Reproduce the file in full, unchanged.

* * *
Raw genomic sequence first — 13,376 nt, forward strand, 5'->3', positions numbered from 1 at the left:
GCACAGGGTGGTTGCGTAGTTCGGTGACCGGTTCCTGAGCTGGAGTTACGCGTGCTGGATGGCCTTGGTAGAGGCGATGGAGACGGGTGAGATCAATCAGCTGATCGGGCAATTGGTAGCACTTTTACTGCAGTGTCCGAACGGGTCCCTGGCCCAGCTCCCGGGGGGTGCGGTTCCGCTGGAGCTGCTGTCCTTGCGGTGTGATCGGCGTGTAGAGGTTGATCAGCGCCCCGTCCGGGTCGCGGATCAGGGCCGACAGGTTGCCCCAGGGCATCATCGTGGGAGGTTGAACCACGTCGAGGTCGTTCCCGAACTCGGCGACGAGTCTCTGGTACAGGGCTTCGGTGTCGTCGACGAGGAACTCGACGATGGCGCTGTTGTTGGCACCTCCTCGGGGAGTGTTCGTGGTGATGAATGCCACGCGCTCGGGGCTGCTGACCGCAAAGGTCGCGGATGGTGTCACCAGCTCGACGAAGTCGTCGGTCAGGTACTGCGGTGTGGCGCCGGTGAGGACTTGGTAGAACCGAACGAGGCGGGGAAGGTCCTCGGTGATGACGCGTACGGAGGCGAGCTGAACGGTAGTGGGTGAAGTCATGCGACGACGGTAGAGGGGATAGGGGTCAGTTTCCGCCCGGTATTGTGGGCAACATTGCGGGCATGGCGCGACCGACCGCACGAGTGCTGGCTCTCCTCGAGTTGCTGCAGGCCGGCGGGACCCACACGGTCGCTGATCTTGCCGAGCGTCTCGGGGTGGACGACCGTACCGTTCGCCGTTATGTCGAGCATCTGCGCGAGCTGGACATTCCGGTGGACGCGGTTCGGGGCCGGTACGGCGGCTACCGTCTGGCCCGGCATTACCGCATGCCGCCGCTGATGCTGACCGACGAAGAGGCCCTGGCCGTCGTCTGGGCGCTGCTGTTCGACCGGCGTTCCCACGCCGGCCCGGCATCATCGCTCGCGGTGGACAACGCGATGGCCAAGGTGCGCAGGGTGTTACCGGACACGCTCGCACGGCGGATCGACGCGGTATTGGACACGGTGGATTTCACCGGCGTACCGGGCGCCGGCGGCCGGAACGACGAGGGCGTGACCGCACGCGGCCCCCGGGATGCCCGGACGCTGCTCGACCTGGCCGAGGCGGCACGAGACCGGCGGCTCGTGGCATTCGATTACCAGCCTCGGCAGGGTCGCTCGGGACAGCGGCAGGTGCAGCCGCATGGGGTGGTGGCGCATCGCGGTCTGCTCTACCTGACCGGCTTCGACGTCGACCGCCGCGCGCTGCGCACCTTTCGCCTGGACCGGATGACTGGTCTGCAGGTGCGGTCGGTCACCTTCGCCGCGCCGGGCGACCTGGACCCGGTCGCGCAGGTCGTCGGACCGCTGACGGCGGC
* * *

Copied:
Raw genomic sequence first — 13,376 nt, forward strand, 5'->3', positions numbered from 1 at the left:
GCACAGGGTGGTTGCGTAGTTCGGTGACCGGTTCCTGAGCTGGAGTTACGCGTGCTGGATGGCCTTGGTAGAGGCGATGGAGACGGGTGAGATCAATCAGCTGATCGGGCAATTGGTAGCACTTTTACTGCAGTGTCCGAACGGGTCCCTGGCCCAGCTCCCGGGGGGTGCGGTTCCGCTGGAGCTGCTGTCCTTGCGGTGTGATCGGCGTGTAGAGGTTGATCAGCGCCCCGTCCGGGTCGCGGATCAGGGCCGACAGGTTGCCCCAGGGCATCATCGTGGGAGGTTGAACCACGTCGAGGTCGTTCCCGAACTCGGCGACGAGTCTCTGGTACAGGGCTTCGGTGTCGTCGACGAGGAACTCGACGATGGCGCTGTTGTTGGCACCTCCTCGGGGAGTGTTCGTGGTGATGAATGCCACGCGCTCGGGGCTGCTGACCGCAAAGGTCGCGGATGGTGTCACCAGCTCGACGAAGTCGTCGGTCAGGTACTGCGGTGTGGCGCCGGTGAGGACTTGGTAGAACCGAACGAGGCGGGGAAGGTCCTCGGTGATGACGCGTACGGAGGCGAGCTGAACGGTAGTGGGTGAAGTCATGCGACGACGGTAGAGGGGATAGGGGTCAGTTTCCGCCCGGTATTGTGGGCAACATTGCGGGCATGGCGCGACCGACCGCACGAGTGCTGGCTCTCCTCGAGTTGCTGCAGGCCGGCGGGACCCACACGGTCGCTGATCTTGCCGAGCGTCTCGGGGTGGACGACCGTACCGTTCGCCGTTATGTCGAGCATCTGCGCGAGCTGGACATTCCGGTGGACGCGGTTCGGGGCCGGTACGGCGGCTACCGTCTGGCCCGGCATTACCGCATGCCGCCGCTGATGCTGACCGACGAAGAGGCCCTGGCCGTCGTCTGGGCGCTGCTGTTCGACCGGCGTTCCCACGCCGGCCCGGCATCATCGCTCGCGGTGGACAACGCGATGGCCAAGGTGCGCAGGGTGTTACCGGACACGCTCGCACGGCGGATCGACGCGGTATTGGACACGGTGGATTTCACCGGCGTACCGGGCGCCGGCGGCCGGAACGACGAGGGCGTGACCGCACGCGGCCCCCGGGATGCCCGGACGCTGCTCGACCTGGCCGAGGCGGCACGAGACCGGCGGCTCGTGGCATTCGATTACCAGCCTCGGCAGGGTCGCTCGGGACAGCGGCAGGTGCAGCCGCATGGGGTGGTGGCGCATCGCGGTCTGCTCTACCTGACCGGCTTCGACGTCGACCGCCGCGCGCTGCGCACCTTTCGCCTGGACCGGATGACTGGTCTGCAGGTGCGGTCGGTCACCTTCGCCGCGCCGGGCGACCTGGACCCGGTCGCGCAGGTCGTCGGACCGCTGACGGCGGC